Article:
At the final ideas session for our environment hackday this week we were joined by members of the environmental protection and sustainability teams at the council and representatives of Transition Bath, Mongoose Energy, and Resource Futures for another lively and interesting discussion. Here’s what we learnt!

Our first speaker was Katherine Jones of the Environmental Protection team. Katherine gave us an overview of the work of the team: investigating reports and complaints from residents covering public health issues, anti-social behaviour, noise, odours, waste accumulation amongst other areas. She gave us an overview of how the team collects and manages these reports and their work with those affected to seek a suitable resolution. Internally the council use a case tracking system that enables officers to follow reports through to their resolution.

The team are interested in publishing anonymous statistics about their cases to:

  • Raise awareness around the variety and number of demands on their services as a team
  • Increase transparency with residents, providing more insight into the number, type and ultimate resolution of events
  • Exploring new ways of thinking and working, e.g. whether using and analysing the data might help identify alternative preventative measures, by identifying trends, hot spots, etc

For example Katherine and her colleague Aled highlighted how there are often seasonal trends to certain complaints, such as public noise. Or that geographical trends in reports of rat sightings might require a review of potential waste build-ups in an area, or a local campaign to raise awareness of better waste handling.

Local Food Strategy

Corporate sustainability officer Sophie Kirk then gave us an overview of the local food strategy. This focuses on increasing production and consumption of local food, improving the local agricultural economy, and healthy eating among residents. Her team works with a variety of local partners, including residents and community growing groups, such as Bath Area Growers.

There are 43 allotment sites in B&NES, of which 23 are managed by the council. However the majority are full and have long waiting lists. The council is also looking at more informal models to encourage local growing, such as Bath City Farm,  Broadlands Orchard Share and Vegmead.

This led to a lively discussion around approaches to encouraging local food production, echoing some of the ideas from last week around guerilla gardening and scrumping.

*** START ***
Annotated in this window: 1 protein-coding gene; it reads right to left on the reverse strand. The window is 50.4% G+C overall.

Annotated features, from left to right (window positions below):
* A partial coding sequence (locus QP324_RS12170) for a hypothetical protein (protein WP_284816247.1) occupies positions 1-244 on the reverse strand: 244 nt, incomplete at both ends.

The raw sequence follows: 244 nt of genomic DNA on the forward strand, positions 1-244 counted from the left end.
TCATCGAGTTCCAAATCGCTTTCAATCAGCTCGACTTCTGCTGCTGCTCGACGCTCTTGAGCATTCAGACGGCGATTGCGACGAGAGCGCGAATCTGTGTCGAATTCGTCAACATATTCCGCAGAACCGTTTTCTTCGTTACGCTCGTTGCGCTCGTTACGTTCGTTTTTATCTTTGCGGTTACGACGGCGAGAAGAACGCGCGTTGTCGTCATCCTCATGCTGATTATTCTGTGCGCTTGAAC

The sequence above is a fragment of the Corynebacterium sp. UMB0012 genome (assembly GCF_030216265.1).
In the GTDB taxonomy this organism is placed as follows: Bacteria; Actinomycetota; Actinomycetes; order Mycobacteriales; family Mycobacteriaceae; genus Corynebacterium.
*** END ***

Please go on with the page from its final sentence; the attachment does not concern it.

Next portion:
There were some new interesting ideas that were shared, for example::

  • Are there ways to provide tools to help local groups to help find volunteers and cover peaks of demand?. E.g. how to showcase groups to people new to the area, attract those on an allotment waiting list to local groups, or dealing with seasonal demands such as apple picking, etc. There’s potential to use social media and other tools to help here
  • Could the health benefits of local food production be improved by exploring relationship between local areas of deprivation and use/availability of green spaces, allotments, etc.
  • Using mapping to help local groups identify who owns and maintains local green spaces which could be co-opted to become new guerilla gardens.

The last example also relates to a use case that we’ve heard from Curo: residents often don’t know who owns some land, tree or hedge which may need maintenance. Mapping can help address this and allow residents report problems or engage with owners about alternate uses for the space.

Energy Data

Finally we had a short talk from Jeff Tatum who manages the energy data collected from local schools and publicly owned premises. B&NES was amongst the first councils in the UK to roll out smart metering to schools and council buildings, which means there is now 5-6 years worth of energy data available for some properties. We heard about some early analysis of this in our first ideas night.

Jeff highlighted that there is significant potential to reduce energy usage in local schools which collectively could have a large environment and economic impact locally. Local efforts to drive change have seen great enthusiasm from schools, e.g. from energy champions, but the issues have been around providing ongoing support to drive lasting change and not just short-term improvements.

The suggestions discussed were to:

  • provide simple, accessible reports for schools as the existing web interfaces may be too complex
  • encourage change through gamification perhaps with some element of competition between schools
  • provide ongoing actionable insights, e.g. by emailed reports and guidance, rather than requiring schools to regularly check an online tool

All of these would be enabled by ongoing access to the live data on energy usage. We’re currently working with the council to open up this data for council sites, to allow experimentation at the hack day, and then look at allowing schools to opt-in to openly sharing the data at a later date.

More information on this, and some of the other new datasets we’re publishing later this week!

If you have ideas to share, please leave a comment. Check out our meetup page for the dates and speakers for the next ideas sessions and to sign-up to the hackday.

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